Hizbullah: Politics and Religion by Amal Saad-Ghorayeb. Pub: Pluto Books, London, UK, 2002. Pp: 254. Pbk: £14.99.
The primary reason for the Zionist war machine’s military assault on Gaza was its historic defeat at the hands of Hizbullah in Lebanon.
When Hizbullah drove the Israeli military out of southern Lebanon in August last year, winning a stunning victory in a war by which the US and Israel had hoped to destroy Lebanon’s main Islamic movement and secure control over the country, it was a defeat not only for Israel but for the US as well.
The victory of the Hizbullah over the Israelis and their Western supporters has been celebrated by Muslims all over the world. SHAIKH SAYYID HASSAN NASRALLAH made a number of speeches during the war, outlining Hizbullah’s position, that were remarkable for their clarity and frankness. Here we publish the translation of the speech he gave on August 14, at the end of the war.
Watching events unfolding in Lebanon over the last month, it has been impossible to avoid a sense that we have seen it all before, that what is now happening is merely a replay of what we have seen so many times already. Lebanon’s modern history has been dominated by Israeli attacks and interference, most notably in 1982, when the Israeli military devastated the country with air strikes and occupied Beirut itself.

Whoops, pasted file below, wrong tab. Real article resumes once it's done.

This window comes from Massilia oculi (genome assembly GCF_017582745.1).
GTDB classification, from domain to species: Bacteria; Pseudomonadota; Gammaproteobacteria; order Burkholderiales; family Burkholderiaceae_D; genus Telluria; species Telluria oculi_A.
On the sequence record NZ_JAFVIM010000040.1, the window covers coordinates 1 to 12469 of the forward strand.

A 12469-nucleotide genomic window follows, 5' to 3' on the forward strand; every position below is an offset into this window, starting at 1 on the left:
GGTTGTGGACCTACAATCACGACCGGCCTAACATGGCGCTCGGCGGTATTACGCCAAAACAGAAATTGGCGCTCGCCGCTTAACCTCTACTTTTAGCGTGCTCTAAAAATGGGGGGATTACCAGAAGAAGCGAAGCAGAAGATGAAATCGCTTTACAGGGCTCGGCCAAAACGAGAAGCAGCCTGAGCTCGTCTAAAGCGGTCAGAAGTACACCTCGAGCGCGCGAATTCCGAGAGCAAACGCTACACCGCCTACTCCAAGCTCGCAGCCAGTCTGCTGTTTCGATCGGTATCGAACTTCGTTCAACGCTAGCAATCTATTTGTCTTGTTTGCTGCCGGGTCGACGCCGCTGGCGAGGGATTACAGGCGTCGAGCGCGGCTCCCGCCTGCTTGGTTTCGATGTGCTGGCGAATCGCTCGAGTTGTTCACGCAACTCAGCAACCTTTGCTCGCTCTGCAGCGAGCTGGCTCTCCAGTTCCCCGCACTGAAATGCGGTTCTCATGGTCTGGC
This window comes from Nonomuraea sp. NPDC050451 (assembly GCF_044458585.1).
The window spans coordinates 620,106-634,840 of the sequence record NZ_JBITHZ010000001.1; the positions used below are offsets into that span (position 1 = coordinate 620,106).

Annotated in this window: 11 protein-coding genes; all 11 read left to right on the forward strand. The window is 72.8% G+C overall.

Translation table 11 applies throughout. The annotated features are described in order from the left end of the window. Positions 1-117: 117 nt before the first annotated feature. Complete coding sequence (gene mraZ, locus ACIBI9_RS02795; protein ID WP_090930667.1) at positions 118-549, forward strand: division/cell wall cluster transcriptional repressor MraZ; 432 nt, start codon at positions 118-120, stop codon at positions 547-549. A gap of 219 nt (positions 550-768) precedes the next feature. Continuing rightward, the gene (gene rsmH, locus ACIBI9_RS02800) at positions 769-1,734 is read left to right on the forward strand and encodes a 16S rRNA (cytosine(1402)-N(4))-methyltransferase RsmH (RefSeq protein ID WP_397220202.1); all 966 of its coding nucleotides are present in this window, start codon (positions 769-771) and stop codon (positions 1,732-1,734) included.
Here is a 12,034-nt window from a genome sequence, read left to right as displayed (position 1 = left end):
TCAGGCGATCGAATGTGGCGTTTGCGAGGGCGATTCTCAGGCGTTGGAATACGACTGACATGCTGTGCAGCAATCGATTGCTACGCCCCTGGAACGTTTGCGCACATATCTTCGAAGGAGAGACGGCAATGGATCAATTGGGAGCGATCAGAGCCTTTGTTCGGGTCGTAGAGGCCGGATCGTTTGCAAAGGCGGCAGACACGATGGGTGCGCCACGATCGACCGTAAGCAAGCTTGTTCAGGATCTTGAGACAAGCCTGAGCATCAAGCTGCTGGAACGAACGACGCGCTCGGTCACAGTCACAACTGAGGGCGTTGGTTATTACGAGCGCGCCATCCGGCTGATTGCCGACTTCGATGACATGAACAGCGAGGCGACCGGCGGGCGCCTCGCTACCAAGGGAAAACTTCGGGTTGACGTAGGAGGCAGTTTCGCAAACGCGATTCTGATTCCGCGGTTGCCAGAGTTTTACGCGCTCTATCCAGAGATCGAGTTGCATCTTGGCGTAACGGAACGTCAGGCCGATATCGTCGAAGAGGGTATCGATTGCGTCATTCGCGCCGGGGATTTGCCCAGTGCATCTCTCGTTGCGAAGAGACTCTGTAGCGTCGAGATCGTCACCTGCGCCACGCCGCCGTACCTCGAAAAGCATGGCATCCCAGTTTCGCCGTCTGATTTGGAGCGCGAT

In previous columns, we have examined the methodology of the Islamic Revolution and movement; now we must move to questions concerning the very survival of the Islamic Revolution and movement. As this column is written, the zionist military machine is launching wave after wave of air-raids and naval bombardments on the northern part of the Holy Land – Lebanon.
The Hizbullah, which is now under intense attack in Lebanon from Israel, emerged as an Islamic movement representing Lebanon’s ordinary Muslims after the Israeli invasion of the country in 1982. Eighteen years later, in 2000, Hizbullah’s resistance led to a stunning victory when the Israelis were forced to withdraw from territories they had occupied in the 1980s. Here we reprint an analysis of Hizbullah’s rise and modus operandi by Khalil Osman, first published in September 2000 to mark that triumph.
Qana has become synonymous with Israeli crimes. On July 30 the zionists repeated an outrage they perpetrated ten years ago by firing missiles into buildings where families were sheltering from just such bombing attacks. At least 54 civilians, 37 of them children, were murdered in the latest outrage; one of the dead was a baby girl only a day old. Several buildings were completely destroyed.
Israel's assaults on Ghazzah (starting on June 28) and on Lebanon (since July 12) have nothing to do with the capture of three Israeli soldiers, one by the Palestinians and two by Hizbullah. The demand for their release was merely a pretext to launch a war that had been planned in conjunction with the US several months ago.
In western mythology, Lebanon is generally identified with mayhem, warfare, hostage-takers and hijackers. Similarly, the name Hizbullah conjures up images of gun-toting Muslim zealots out to get ‘peaceful’ westerners.